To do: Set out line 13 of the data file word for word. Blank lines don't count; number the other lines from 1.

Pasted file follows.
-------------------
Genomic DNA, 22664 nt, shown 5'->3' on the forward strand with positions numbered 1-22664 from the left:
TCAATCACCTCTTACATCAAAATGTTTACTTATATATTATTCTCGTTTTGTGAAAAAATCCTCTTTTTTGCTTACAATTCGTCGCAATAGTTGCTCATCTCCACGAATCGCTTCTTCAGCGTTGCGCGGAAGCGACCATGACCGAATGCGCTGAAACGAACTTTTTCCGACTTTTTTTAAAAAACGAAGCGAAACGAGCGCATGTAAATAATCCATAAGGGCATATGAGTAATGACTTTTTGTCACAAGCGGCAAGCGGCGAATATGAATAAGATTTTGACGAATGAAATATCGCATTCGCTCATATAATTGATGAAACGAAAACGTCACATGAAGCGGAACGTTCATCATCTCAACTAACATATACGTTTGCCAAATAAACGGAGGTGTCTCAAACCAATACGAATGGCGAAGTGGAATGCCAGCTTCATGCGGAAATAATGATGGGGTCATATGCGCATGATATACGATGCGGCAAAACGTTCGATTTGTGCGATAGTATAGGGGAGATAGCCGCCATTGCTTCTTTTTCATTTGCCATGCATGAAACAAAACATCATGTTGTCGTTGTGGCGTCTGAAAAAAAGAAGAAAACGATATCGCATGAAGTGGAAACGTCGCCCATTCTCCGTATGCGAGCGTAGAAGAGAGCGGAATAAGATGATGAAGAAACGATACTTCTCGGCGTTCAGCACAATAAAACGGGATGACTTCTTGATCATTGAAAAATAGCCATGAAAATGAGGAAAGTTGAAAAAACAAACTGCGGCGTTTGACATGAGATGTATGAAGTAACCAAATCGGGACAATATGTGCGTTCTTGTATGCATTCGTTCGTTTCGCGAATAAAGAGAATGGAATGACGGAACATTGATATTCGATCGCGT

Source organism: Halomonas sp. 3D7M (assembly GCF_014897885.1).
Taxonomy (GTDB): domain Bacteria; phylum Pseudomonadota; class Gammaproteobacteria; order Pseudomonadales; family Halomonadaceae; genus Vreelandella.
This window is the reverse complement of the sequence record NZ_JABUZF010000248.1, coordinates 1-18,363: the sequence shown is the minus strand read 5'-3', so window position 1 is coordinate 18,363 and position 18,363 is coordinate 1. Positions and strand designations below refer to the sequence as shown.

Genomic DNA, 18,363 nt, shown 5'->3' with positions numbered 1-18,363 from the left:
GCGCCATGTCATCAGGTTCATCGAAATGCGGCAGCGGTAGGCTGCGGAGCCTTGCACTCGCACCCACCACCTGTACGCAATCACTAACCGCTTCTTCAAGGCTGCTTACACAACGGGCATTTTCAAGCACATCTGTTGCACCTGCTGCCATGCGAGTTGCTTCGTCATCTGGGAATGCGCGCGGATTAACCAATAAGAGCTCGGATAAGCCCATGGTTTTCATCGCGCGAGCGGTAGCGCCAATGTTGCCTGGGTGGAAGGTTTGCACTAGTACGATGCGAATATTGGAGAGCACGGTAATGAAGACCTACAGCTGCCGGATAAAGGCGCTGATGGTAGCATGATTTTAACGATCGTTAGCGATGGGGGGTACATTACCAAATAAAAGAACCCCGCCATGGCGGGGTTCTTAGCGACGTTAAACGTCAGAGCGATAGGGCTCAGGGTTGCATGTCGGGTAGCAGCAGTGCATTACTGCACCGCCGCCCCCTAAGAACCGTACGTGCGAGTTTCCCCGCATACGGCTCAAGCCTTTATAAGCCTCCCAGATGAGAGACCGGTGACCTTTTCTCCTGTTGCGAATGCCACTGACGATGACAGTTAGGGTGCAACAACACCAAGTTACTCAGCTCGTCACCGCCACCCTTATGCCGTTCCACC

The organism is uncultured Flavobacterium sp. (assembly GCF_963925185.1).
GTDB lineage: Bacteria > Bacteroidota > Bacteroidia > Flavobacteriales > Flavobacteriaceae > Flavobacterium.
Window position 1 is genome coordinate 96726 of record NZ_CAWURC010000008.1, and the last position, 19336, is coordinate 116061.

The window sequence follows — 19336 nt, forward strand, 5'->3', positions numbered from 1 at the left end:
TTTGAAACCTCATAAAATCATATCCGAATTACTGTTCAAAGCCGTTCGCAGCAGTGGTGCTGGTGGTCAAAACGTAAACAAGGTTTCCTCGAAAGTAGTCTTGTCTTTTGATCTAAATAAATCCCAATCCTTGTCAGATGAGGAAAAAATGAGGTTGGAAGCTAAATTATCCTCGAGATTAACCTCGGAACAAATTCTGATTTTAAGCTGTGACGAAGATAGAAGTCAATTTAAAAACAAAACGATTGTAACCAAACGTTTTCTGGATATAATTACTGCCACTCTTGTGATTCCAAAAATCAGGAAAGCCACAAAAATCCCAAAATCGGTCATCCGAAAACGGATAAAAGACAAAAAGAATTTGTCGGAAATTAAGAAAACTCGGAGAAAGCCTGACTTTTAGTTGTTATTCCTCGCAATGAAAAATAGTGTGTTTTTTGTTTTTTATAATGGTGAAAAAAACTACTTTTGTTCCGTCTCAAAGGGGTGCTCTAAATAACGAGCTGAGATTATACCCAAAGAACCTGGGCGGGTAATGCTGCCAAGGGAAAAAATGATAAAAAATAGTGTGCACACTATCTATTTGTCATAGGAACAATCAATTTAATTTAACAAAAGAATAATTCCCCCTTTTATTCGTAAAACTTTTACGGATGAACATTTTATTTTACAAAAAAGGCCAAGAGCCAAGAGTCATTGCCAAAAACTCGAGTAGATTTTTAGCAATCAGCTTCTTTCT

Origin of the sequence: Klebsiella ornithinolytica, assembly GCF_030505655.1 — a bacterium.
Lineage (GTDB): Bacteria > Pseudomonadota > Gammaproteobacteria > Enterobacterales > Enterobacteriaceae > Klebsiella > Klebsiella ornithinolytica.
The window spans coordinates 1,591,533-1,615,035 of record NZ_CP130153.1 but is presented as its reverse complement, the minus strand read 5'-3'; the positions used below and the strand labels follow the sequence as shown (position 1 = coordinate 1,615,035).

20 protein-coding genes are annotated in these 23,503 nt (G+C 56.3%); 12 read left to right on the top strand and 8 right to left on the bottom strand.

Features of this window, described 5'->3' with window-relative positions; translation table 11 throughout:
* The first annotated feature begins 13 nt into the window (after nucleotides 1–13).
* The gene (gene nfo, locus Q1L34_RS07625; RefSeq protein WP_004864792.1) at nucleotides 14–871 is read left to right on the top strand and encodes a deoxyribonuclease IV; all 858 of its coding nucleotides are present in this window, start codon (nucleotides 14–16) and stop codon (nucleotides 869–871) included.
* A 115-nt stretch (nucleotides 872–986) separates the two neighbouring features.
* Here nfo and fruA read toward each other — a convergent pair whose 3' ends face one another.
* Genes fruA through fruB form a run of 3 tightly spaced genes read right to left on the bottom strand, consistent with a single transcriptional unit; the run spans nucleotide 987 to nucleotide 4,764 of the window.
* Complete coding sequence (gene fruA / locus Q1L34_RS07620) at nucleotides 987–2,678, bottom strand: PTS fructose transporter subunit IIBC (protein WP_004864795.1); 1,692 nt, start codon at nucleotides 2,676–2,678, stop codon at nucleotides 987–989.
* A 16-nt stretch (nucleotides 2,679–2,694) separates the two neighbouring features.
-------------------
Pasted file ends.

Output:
Origin of the sequence: Klebsiella ornithinolytica, assembly GCF_030505655.1 — a bacterium.